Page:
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New Runge manager connecting people with nature

New Runge manager connecting people with nature

December 17th, 2017 by Allen Fennewald in Local News

Runge Nature Center Manager Kevin Lohraff stands infront of the center's in-door nature viewing station as a rafter of turkeys pass by.

Kevin Lohraff has dedicated his life to connecting humanity with nature, and he finds himself in a great position to fulfill his mission after he was hired in June as manager of the Runge Nature Center in Jefferson City.

"Our mission is to provide opportunities for all citizens to use, enjoy and learn about the fish, forest and wildlife resources of the state," Lohraff said. "And that's really where Runge comes in, and our other nature centers — to help people connect with nature."

Lohraff said it was intimidating to take the helm from longtime manager Kathy Cavender, but he is excited to continue the Missouri Department of Conservation's endeavor to teach the public about how they fit into the natural world and attracting more visitors to Runge, a wildlife-centric outpost with permanent and temporary indoor exhibits, an aquarium, multiple nature trails, birdwatching stations and more.

Though there are many wonderful things at Runge, Lohraff said, his favorite aspect is the trail system that allows people to get in the midst of different natural habitats, such as prairies, forests and glades.

The Michigan native's parents raised Lohraff to appreciate the outdoors, often traveling around the nation to parks and other natural attractions. It was during this time he realized the importance of how people affect plants and animals.

He went on to graduate with a bachelor's degree in biology from Missouri State University and a master's in education before becoming a park ranger in New Jersey. Since then, he has worked in several positions with the Conservation Department, from fisheries education specialist to curriculum supervisor for the education program, all of which inform his work as Runge manager.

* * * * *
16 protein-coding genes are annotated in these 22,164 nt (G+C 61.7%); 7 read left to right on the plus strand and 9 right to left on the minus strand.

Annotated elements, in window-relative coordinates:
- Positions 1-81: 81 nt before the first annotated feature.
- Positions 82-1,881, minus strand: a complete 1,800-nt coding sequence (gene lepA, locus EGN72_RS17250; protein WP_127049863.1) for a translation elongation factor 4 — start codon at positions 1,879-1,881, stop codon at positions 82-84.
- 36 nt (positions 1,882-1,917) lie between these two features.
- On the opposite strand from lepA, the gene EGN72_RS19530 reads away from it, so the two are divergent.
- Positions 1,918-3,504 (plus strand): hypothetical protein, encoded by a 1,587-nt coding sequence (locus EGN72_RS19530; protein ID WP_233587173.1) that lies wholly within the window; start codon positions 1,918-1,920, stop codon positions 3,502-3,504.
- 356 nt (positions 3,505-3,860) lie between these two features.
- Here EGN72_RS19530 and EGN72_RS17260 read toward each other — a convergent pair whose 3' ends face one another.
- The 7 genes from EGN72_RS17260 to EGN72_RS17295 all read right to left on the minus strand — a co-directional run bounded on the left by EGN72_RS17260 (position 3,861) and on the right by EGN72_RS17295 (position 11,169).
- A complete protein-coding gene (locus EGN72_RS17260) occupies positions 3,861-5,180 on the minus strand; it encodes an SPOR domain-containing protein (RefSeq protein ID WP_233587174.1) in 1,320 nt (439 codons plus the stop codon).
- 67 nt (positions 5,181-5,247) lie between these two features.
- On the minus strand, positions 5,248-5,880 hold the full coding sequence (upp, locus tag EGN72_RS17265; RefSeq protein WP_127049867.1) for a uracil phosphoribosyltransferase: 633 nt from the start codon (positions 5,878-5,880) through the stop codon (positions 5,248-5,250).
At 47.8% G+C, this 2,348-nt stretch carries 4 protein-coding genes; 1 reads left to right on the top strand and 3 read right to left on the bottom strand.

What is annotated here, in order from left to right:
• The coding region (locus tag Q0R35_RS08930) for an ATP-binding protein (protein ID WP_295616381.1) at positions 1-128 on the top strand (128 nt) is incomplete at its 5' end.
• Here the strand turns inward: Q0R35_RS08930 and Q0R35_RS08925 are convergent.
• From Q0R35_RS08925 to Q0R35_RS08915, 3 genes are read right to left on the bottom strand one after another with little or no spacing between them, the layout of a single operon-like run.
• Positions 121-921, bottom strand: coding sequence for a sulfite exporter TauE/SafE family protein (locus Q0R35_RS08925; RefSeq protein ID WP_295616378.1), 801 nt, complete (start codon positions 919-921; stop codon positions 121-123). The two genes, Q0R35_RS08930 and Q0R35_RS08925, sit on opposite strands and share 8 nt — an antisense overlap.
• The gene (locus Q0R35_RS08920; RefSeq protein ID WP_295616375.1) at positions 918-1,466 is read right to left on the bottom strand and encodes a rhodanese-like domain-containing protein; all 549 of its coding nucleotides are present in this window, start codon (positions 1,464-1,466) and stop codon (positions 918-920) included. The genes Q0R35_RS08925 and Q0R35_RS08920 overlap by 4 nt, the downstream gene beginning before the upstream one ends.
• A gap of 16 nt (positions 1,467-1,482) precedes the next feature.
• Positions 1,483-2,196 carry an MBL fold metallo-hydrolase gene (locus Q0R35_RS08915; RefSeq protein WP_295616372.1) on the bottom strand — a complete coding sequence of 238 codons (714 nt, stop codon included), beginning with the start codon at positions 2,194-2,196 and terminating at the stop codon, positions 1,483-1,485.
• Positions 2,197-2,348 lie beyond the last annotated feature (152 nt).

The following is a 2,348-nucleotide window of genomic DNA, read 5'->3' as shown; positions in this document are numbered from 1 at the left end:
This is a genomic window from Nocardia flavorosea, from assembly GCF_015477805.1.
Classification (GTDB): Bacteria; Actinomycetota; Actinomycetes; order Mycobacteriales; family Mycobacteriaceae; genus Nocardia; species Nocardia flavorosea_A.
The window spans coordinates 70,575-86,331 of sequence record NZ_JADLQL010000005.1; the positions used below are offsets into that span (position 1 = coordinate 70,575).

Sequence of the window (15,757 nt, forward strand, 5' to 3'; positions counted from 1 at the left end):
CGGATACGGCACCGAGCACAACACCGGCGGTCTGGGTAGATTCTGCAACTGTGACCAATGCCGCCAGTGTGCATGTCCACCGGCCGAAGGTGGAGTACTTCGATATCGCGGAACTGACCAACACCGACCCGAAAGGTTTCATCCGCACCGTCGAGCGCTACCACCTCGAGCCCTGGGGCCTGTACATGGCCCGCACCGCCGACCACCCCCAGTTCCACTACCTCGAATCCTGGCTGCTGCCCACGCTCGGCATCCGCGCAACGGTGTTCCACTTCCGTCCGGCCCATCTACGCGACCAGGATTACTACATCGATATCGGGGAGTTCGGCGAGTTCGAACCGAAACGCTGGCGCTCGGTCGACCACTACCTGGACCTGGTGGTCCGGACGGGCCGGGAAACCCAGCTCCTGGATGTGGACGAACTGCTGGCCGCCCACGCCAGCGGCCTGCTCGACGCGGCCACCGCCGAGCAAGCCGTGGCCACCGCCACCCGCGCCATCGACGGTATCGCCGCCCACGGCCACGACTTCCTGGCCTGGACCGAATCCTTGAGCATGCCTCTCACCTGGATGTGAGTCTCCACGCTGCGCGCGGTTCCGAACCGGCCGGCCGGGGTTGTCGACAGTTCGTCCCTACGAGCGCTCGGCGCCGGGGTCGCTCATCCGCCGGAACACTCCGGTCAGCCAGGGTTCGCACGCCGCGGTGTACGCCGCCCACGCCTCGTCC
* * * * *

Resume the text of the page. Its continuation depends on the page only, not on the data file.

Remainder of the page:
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"In a way, I feel like (taking this job) is like coming home because it was one of my first jobs with the department to work here at Runge back in the '90s," Lohraff said. "So I feel like all those different jobs helping people connect with nature really helped me make decisions and lead our programs here at Runge."

Lohraff credited public support, the Runge staff, Volunteer Coordinator Becky Matney and the center's 44 volunteers for helping him through the transition.

For members of the public who would like to join them, Runge is holding a volunteer open house for people ages 14 and older Jan. 11 at 330 Commerce Drive. Runge also will hold Holiday Happening events Dec. 27-29, including fireside stories, a construction challenge, a wild animals homes walk and feeding of exhibit animals.

As time passes and more people join, Lohraff looks forward to incorporating more outdoor skills into Runge's introductory educational programs, like map and compass, birding, archery, shooting, fishing and hunting classes. Lohraff will lead some of the archery classes himself.

"We want to have more outdoor skills so that people have different options and different ways to reach out and connect with nature, whatever their interests are," Lohraff said.